August 7, 2018 • Life for Leaders
Joseph named the firstborn Manasseh, “For,” he said, “God has made me forget all my hardship and all my father’s house.” The second he named Ephraim, “For God has made me fruitful in the land of my misfortunes.”
Before we leave the story of Joseph naming his sons, I want to share one more personal example. If this seems a little self-indulgent, I apologize. But I do believe that part of what I’m supposed to do in these devotions is share my own life of faith with you, even as my focus is upon God’s Word as it shapes our prayers.
When Nathan was about a year old, Linda and I began to think about having another child. Given how long it had taken for us to get pregnant with Nathan and how much medical help we required, we assumed that it might be several years before we had a second child, if we were able to do so at all. Yet one day, shortly before we had an appointment with our doctor, Linda announced to me that her pregnancy test came back positive. You might imagine that we were overcome with gladness. But, in fact, given our previous history, we were tentative. Surely something must have gone wrong with the test. So, we went promptly to our doctor for a more accurate test. Sure enough, his report was positive. Linda was pregnant.
When it finally sunk in that we were going to have another child, and that we did not have to go through the ordeal of infertility treatments, Linda and I were filled with joy. We just couldn’t believe how richly God had blessed us. This was a season of great rejoicing in the Roberts household.
When Linda and I learned that we were going to have a girl, I suggested that we name her “Kara.” This name is the English equivalent of the Greek word that means “joy.” Given the greatness of our joy, it seemed only right to represent this joy in the name of our baby. So, when she was born, we called her Kara.
The funny thing is, we could have named Kara “Ephraim.” Her existence was indeed a testimony to the fact that God had made Linda and me fruitful—the meaning of “Ephraim”—even in the misfortune of our infertility. I don’t think, however, that Kara would have enjoyed being called Ephraim. She loves the name “Kara,” however.
Plus, I can’t think of a better name for my daughter than “Kara.” I don’t think there is any magic in naming, but it was the strangest thing to watch Kara grow up and see her become one of the most joyful people I have ever known. When Kara got excited about something, which was pretty much all the time, she would tremble with excitement, her smile almost cracking her face. She could hardly contain her joy. In a family of fairly reserved people, Kara was the glaring, glorious, grace-filled exception. She still is, by the way.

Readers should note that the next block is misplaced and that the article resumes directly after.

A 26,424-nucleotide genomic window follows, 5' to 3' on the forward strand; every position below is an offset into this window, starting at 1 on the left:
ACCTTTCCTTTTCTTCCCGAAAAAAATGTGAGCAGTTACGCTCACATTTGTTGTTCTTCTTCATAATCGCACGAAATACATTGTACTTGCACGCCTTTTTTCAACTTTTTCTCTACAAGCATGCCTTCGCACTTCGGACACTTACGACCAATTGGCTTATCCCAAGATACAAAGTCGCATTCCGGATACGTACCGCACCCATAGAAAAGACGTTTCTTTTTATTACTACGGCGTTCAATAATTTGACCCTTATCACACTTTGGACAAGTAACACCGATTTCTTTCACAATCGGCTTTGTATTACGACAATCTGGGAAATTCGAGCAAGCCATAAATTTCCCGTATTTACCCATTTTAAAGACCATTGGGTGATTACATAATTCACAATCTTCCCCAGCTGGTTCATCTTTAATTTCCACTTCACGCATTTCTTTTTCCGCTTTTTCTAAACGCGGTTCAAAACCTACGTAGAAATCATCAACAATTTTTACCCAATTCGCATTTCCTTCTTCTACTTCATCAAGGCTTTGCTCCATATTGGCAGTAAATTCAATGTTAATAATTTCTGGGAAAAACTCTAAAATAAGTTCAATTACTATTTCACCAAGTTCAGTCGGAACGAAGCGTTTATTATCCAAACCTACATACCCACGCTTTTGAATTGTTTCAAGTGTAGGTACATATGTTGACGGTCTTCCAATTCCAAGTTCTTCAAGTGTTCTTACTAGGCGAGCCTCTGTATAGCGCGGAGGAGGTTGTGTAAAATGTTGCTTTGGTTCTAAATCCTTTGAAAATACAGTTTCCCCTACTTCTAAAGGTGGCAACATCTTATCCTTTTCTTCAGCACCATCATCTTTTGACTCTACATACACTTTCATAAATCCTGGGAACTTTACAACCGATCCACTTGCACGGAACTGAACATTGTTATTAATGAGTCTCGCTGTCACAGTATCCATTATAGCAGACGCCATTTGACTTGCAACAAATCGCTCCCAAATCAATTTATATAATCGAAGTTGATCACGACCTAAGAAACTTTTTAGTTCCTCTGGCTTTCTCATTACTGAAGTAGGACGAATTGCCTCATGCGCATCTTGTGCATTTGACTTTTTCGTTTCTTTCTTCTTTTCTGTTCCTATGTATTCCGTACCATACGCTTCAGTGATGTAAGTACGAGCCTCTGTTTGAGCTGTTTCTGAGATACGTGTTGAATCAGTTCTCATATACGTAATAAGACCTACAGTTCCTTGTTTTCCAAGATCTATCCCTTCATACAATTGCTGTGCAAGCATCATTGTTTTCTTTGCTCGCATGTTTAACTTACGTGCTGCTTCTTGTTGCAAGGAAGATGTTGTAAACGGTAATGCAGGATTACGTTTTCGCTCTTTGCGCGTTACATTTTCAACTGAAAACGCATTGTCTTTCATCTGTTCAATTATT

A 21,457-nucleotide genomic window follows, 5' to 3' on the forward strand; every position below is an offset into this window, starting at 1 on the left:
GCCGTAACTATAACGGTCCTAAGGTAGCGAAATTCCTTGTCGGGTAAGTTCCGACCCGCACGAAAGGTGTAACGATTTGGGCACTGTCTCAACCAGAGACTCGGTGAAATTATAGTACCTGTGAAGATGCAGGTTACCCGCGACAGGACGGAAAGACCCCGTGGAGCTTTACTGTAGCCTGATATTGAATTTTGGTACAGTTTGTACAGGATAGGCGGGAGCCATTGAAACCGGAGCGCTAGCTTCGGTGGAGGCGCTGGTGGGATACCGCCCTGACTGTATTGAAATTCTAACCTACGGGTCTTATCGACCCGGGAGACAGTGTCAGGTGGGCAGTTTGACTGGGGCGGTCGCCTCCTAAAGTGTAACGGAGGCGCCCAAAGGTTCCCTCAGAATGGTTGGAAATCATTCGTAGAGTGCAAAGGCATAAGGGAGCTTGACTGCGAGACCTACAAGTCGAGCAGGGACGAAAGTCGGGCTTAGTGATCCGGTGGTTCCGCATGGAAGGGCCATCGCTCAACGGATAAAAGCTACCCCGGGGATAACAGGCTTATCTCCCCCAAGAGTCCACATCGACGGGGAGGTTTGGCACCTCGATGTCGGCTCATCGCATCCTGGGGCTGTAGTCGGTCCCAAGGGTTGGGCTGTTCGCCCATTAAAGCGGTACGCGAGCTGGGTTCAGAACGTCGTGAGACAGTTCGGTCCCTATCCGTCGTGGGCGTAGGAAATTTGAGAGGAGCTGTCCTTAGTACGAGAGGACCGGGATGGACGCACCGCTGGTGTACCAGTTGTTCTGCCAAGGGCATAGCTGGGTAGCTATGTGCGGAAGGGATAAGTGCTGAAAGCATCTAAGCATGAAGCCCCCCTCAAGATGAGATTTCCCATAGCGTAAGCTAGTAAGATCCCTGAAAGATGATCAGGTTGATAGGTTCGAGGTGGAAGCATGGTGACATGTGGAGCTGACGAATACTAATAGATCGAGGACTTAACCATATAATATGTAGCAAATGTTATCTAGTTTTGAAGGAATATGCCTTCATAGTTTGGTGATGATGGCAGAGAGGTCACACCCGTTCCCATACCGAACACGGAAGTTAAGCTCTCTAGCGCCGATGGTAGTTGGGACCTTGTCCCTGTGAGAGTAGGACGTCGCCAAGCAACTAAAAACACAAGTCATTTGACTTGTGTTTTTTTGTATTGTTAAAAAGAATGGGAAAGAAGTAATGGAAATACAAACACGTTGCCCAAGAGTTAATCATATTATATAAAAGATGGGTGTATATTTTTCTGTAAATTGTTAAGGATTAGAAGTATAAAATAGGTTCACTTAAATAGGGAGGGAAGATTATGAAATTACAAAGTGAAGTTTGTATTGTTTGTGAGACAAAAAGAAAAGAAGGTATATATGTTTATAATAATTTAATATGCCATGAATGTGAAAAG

I explained last Friday that I don’t always think “gift of God” when I say Nathan’s name. Nor do I always associate Kara’s name with joy. But there are times when I sit back and marvel at how God’s grace has been showered upon me through the gift of Kara, my joyful daughter. Thanks be to God for his amazing grace!
Something to Think About:
As you think about your life, when have you been richly blessed by God’s grace?
What reminds you of these times of blessing? What keeps God’s grace regularly in your consciousness?
What helps you to remember the grace of God given through Christ?
Gracious God, how good you are to us. You are gracious beyond measure. You give to us both life and eternal life. You give us a reason for living and strength to live fruitfully. Thank you!
Yet how easily we forget your grace. How often we take your grace for granted. Forgive us, Lord. And then help us. Remind us of your grace in our lives. May we see the tangible reminders of your grace all around us. May we pay attention, so that our hearts might be filled with gratitude and so that we might live in grateful response to your amazing grace. Amen.
This post was originally published on February 9, 2016.
Explore more at The High Calling archive, hosted by the Theology of Work Project:
Best of Daily Reflections: Abundant Joy!
Dr. Mark D. Roberts is a Senior Strategist for Fuller’s Max De Pree Center for Leadership, where he focuses on the spiritual development and thriving of leaders. He is the principal writer of the daily devotional, Life for Leaders, and the founder of the De Pree Center’s Flourishing in the Third Third of Life Initiative. Previously, Mark was the Executive Director of the De Pree Center, the lead pastor of a church in Southern California, and the Senior Director of Laity Lodge in Texas. He has written eight books, dozens of articles, and over 2,500 devotions that help people discover the difference God makes in their daily life and leadership. With a Ph.D. in New Testament from Harvard, Mark teaches at Fuller Seminary, most recently in his D.Min. cohort on “Faith, Work, Economics, and Vocation.” Mark is married to Linda, a marriage and family counselor, spiritual director, and executive coach. Their two grown children are educators on the high school and college level.